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Comment: Re:Simple Solution (Score 1) 50

by MightyMartian (#49193899) Attached to: Apple, Google, Bringing Low-Pay Support Employees In-House

I'm going to to be terribly pedantic here, but GST, like all VATs, does not work like that. It is not an expense (as in it does not effect profit and loss). Like all VATs, GST collected on sales is subtracted from GST spent on purchases, and if the remainder is positive, then you pay that to the government, and if it is negative the government sends you the difference. The point is to make a fairer sales tax, where goods and services are not taxed at multiple points. All these financial operations happen on the balance sheet as changes to assets and liabilities, and have nothing to do with expenses at all.

Comment: Oh Come On, it's a Press Release (Score 3, Insightful) 54

OK, no real technical data and some absurd claims here.

First all-digital transceiver? No. There have been others. Especially if you allow them to have a DAC and an ADC and no other components in the analog domain, but even without that, there are lots of IoT-class radios with direct-to-digital detectors and digital outputs directly to the antenna. You might have one in your car remote (mine is two-way).

And they have to use patented algorithms? Everybody else can get along with well-known technology old enough that any applicable patents are long expired.

It would be nicer if there was some information about what they are actually doing. If they really have patented it, there's no reason to hold back.

Comment: Re:Yes. What do you lose? But talk to lawyer first (Score 3, Insightful) 386

by hey! (#49193289) Attached to: Ask Slashdot: Should I Let My Kids Become American Citizens?

Personally, I don't see that any of these things as compelling practical advantages, given that the kids already have dual Swedish and Belgian (and therefore EU) citizenship. If they were Moldovan and South Sudanese, that'd be a different story. Or if they were citizens of a country from which getting a visa to enter the US might be difficult in the future.

But most importantly I think this is one of those decisions that you just don't make primarily on a cost-benefit basis. It's not like deciding to join Costco or subscribe to Hulu. Citizenship entails responsibilities. If you want your kids to shoulder those responsibilities and feel allegiance to the US then it makes sense to get them that citizenship come hell or high water. But given that they already have two perfectly good citizenships from two advanced western democracies with generally positive international relations worldwide, I don't see much practical advantage in adding a third.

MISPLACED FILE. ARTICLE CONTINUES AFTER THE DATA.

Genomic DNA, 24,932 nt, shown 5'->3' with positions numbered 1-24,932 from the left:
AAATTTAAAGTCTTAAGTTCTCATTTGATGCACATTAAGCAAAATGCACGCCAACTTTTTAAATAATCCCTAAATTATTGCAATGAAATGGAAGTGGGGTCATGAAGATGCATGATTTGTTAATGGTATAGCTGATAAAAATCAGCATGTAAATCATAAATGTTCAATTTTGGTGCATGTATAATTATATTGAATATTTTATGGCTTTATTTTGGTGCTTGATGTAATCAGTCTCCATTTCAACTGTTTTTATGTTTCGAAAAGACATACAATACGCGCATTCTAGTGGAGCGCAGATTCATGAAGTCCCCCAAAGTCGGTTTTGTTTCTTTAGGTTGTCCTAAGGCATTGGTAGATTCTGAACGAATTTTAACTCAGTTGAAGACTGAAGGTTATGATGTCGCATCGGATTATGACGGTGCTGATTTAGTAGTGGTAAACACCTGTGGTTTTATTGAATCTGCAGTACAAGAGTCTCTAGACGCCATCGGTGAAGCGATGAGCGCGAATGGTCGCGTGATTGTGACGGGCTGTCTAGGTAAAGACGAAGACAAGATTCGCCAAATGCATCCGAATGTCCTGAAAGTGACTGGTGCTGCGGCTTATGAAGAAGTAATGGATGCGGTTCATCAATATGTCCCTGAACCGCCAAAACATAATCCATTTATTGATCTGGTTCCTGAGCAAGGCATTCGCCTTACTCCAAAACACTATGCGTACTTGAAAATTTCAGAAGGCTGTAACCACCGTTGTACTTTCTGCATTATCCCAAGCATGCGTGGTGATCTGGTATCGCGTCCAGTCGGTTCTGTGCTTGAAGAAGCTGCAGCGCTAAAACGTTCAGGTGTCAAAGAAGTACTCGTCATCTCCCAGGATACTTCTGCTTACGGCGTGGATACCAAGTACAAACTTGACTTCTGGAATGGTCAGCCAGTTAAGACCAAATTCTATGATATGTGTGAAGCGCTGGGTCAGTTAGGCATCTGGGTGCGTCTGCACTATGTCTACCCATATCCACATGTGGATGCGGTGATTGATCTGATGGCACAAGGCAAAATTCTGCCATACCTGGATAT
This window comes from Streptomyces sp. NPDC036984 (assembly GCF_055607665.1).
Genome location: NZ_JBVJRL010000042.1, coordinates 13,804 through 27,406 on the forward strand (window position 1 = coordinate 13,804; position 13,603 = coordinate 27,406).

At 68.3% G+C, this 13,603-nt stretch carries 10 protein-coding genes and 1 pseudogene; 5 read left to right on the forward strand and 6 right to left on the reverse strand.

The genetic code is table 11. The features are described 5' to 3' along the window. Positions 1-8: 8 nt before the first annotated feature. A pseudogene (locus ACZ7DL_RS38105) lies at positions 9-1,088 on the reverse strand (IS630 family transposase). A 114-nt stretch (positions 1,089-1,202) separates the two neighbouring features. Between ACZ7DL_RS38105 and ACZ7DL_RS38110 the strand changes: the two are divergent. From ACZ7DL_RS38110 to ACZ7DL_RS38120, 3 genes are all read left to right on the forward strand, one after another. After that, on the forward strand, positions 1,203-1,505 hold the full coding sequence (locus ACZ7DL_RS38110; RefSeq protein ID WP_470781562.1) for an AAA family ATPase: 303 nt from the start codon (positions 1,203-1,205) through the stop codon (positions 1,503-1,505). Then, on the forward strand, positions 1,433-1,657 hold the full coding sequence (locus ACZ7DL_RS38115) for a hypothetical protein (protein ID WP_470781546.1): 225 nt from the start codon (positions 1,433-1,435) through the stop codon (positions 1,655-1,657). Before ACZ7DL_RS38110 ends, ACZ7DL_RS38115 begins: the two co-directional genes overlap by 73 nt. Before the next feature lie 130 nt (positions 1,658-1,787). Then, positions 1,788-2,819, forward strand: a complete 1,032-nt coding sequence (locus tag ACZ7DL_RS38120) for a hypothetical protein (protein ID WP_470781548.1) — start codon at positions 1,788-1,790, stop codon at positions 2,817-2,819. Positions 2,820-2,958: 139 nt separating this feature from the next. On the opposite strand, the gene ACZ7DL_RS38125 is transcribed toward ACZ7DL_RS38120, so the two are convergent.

Still, I wouldn't presume to give advice, other than this. The poster needs to examine, very carefully, that feeling he has that maybe his kids should be Americans. The way he expresses it, "sentimental reasons", makes those feelings seem pretty trivial, in which case it hardly matters if they don't become Americans. After all, most other Belgians seem to get along perfectly well without being Americans too. But if this is at all something he suspects he might seriously regret not doing, or if it nags him in ways he can't quite put his finger on, he needs to get to the bottom of that in a way random people on the Internet can't help him with.

Comment: Re:Containers.. (Score 1) 24

by drinkypoo (#49193073) Attached to: Red Hat Strips Down For Docker

I'm using WebVirtMgr for KVMs (libvirt) but it doesn't do LXCs, though libvirt does. Proxmox does both, but I don't want to pay for it (at my scale, it doesn't make sense) ... what else is out there, something which can handle both KVMs and LXCs and hopefully LXDs even, although if I want that I'll probably just use a KVM

Comment: Re:Law and Order: Bankruptcy Court (Score 1) 132

by Voyager529 (#49192947) Attached to: A Critical Look At CSI: Cyber

Let's face it, people: Hacking is boring to watch.

I'd concur with that - for most people, IT work is both boring and difficult to grasp. Part of it is laziness and stupidity, but it'd be unfair to place all of it under that umbrella - lots of what we do involves having some understanding of a dozen different other concepts that aren't immediately obvious.

I just watched the episode.(spoiler warnings) For the reasons stated above, I'll cut them slack for having the malware code glow red in their visualization - malware isn't always clear. However, I won't cut them slack for things like saying that game consoles have unique identifiers that enable the console companies to track pedophiles, while simultaneously showing the bad guy being tracked by that system where a bad guy is both smart enough to hack the firmware of baby monitors and dumb enough to use a system that could easily trace him that way, especially AFTER he becomes aware that the FBI is after him. I'll cut them slack for the concept of the baby monitor hack - its got its own list of messes, but y'need a story somewhere. I won't cut 'em slack for having the password tattooed on one of the guys - they're running that kind of operation, and they're never going to change the password? Not even partially obfuscate it by adding zeroes to single digits where everyone knows that you don't type the zeroes? On a more practical note, is that guy guaranteed to be there all the time so they could reference the password? Bonus round: the guy showed a holographic representation of a cadaver...because that was really necessary and couldn't have been done with a garden variety photograph...

At least for me, the general list of things I'm willing to overlook:
-UI mockups. CLI output only makes sense if you know what you're looking at, and the last thing anyone wants is more expository dialogue that doesn't advance the plot.